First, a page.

Just the mention of trophy hunting will get most people riled up in indignant fury, though as distasteful as it may seem, it’s a much more complicated issue than simply assassinating some poor creature that’s walking around minding its own business. Entire economies depend on it for sustenance. It also remains the sole reason that some natural habitats exist despite encroaching development. Without it, villages would starve, poachers would exterminate the wildlife population to extinction and the African wilderness would be lost to urbanization.
At least that’s what the hunters say.
“…villages would starve, poachers would exterminate the wildlife population to extinction and the African wilderness would be lost…”
Without choosing sides, King of Beasts takes us deep inside this world for an up-close and brutal look at this arcane “sport.” We follow one such hunter known only as “Aaron,” a typical Middle American who loves guns and lifts enough weights to outweigh a pro wrestler. He also has several taxidermied lions in his home and fully buys into his own sense of colonialism. He goes on a structured lion-hunting trip in Tanzania surrounded by several local trackers, guides and hunting experts. He needs bait to lure a lion, so he shoots a buffalo and has the assistants hang it from a tree. He also slays a hippo for bait and shows off with pushups to a vanity photographer in the group while the trackers and guides cut it up. Eventually, a lion comes around and it becomes this team of professional hunters against this wild animal, but only one can walk away with the glory.
For their part, co-directors Tomer Almagor and Nadav Harel stay out of the way and let the narrative unfold through the words and actions of their subjects. They capture the numerous facets of the hunting ground, from the stunning beauty of the plains to the stark poverty that surrounds it. Most effectively, they assemble a coherent story without having to step in and force moments.
“Those who support hunting will probably see a very different film…than those who oppose it.”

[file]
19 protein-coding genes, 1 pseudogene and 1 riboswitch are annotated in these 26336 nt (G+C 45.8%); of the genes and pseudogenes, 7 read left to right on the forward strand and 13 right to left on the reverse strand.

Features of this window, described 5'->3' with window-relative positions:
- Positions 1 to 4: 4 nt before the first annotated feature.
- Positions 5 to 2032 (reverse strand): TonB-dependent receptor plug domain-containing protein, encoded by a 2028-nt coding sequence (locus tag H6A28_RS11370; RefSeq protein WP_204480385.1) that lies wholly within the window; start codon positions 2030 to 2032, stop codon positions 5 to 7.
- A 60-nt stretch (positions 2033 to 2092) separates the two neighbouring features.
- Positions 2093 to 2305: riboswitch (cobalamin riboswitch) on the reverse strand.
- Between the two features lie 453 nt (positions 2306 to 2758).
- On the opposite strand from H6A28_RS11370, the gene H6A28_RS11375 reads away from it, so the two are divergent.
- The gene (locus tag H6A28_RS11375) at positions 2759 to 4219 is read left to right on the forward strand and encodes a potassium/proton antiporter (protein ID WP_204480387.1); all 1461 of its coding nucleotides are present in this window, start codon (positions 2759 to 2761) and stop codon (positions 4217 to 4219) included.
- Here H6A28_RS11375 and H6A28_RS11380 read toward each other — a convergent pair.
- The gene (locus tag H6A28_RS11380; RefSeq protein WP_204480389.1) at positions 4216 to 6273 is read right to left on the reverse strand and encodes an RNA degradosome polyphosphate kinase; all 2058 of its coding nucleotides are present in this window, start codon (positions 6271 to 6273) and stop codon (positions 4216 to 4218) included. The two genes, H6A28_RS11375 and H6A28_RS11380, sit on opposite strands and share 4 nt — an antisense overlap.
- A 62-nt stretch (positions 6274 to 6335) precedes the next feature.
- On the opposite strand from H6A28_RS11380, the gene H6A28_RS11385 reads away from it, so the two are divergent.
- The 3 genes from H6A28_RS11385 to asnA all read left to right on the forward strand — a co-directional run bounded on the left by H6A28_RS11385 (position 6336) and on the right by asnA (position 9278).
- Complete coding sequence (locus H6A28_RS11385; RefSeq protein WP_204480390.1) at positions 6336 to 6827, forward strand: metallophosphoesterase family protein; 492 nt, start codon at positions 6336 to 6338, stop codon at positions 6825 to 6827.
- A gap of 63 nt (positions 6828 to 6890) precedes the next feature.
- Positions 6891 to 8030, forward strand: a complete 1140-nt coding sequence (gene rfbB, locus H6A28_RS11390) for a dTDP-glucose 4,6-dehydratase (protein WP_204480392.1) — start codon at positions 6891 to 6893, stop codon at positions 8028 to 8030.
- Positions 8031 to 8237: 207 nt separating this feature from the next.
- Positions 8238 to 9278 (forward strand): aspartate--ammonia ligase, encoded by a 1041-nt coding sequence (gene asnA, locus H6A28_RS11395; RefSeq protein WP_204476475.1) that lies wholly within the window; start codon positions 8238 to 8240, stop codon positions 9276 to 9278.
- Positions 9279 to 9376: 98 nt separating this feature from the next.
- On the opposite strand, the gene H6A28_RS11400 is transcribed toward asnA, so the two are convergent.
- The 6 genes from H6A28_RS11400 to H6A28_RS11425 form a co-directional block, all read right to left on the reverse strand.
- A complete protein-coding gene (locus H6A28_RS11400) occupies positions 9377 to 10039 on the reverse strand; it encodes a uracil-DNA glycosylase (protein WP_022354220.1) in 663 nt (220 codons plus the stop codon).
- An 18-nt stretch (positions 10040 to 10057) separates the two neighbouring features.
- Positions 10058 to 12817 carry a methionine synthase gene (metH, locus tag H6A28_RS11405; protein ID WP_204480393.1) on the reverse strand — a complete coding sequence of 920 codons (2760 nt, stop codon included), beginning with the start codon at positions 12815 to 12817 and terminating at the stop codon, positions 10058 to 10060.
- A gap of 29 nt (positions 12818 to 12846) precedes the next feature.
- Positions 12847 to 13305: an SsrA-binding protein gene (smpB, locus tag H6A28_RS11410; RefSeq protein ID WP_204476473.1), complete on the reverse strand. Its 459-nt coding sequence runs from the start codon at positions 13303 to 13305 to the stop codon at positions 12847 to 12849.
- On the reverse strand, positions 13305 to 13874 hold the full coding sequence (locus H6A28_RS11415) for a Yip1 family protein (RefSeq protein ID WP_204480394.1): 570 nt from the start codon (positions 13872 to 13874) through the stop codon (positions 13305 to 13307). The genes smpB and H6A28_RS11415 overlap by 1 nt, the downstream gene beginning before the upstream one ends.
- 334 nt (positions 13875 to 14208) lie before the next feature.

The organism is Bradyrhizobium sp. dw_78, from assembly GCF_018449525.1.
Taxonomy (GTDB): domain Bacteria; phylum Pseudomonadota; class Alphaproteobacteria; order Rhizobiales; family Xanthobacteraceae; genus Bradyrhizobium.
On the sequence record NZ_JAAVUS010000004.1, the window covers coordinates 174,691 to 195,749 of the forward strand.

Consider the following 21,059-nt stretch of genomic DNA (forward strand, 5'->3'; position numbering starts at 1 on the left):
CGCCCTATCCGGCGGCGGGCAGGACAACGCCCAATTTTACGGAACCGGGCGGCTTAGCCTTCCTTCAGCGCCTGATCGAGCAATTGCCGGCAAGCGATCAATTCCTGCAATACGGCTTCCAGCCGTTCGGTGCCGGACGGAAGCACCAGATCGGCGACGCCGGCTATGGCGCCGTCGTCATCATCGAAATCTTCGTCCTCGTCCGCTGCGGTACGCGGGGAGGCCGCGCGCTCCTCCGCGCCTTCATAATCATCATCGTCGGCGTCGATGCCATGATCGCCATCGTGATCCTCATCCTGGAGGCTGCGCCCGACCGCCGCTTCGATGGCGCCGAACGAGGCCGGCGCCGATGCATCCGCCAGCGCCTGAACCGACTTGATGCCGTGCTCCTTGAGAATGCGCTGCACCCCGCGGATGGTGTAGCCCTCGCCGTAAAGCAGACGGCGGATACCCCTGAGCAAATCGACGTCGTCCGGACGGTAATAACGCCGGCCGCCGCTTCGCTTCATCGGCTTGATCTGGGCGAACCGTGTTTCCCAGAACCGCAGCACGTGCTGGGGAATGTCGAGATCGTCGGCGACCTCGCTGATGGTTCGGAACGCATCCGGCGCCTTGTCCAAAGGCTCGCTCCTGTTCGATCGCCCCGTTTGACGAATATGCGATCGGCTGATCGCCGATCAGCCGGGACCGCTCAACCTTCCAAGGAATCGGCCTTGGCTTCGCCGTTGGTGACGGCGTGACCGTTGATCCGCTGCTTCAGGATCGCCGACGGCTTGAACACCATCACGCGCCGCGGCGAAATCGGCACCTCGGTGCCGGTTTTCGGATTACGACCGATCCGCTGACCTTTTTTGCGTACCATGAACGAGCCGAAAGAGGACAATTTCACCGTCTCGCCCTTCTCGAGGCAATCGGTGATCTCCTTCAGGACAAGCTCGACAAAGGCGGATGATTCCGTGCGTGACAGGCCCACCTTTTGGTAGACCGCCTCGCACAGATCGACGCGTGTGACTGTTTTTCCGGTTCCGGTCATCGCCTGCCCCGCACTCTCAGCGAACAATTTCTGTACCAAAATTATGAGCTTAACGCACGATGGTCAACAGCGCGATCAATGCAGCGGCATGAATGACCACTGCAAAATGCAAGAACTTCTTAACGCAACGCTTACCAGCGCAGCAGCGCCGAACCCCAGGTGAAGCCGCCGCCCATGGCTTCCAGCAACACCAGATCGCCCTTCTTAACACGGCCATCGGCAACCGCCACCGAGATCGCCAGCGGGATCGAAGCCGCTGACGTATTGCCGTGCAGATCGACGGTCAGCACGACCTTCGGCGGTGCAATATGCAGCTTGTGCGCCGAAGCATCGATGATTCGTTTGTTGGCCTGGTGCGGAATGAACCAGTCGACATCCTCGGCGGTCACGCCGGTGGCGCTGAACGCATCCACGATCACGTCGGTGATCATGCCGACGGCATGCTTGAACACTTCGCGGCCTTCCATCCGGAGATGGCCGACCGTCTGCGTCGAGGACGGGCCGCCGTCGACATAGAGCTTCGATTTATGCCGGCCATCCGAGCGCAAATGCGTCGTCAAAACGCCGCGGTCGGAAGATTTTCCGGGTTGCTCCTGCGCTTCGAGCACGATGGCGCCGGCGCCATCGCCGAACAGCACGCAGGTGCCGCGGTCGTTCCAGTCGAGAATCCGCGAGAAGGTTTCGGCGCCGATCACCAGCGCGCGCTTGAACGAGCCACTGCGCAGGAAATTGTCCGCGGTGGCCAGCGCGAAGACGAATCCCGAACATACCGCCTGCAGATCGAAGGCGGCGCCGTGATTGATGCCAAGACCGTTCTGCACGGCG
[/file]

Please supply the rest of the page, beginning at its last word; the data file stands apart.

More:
A strong sense of irony pervades the film, and it’s unclear whether this is done on purpose or just the way things unfolded. Aaron goes on about how “man” dominates the creatures, though he’s well-protected in a large group while the lion is fending for itself. He rants about how the wilderness is not like The Lion King, how there’s no dancing and singing in this savage landscape, though he’s the first to jump around and dance while the trackers clap and sing after a significant kill. One of the guides explains that you must always respect the animal, even in death, right before they try to hoist a slain animal on somebody’s shoulders for a novelty shot. Even when we first meet Aaron, he gets a fast food sandwich and removes the lettuce. You can’t write this stuff.
Those who support hunting will probably see a very different film in King of Beasts than those who oppose it. Supporters will see a strong, down-home man exercising his god-given dominion over the planet, while detractors will see a psychopath with a pathological need to overcompensate for his shortcomings by killing things. In this sense, Almagor and Harel are completely successful in presenting a subject with enough information that we can come to our own conclusions in the end.
King of Beasts (2018) Directed by Tomer Almagor and Nadav Harel. Written by Tomer Almagor and Nadav Harel. Starring “Aaron.”
8 out of 10 stars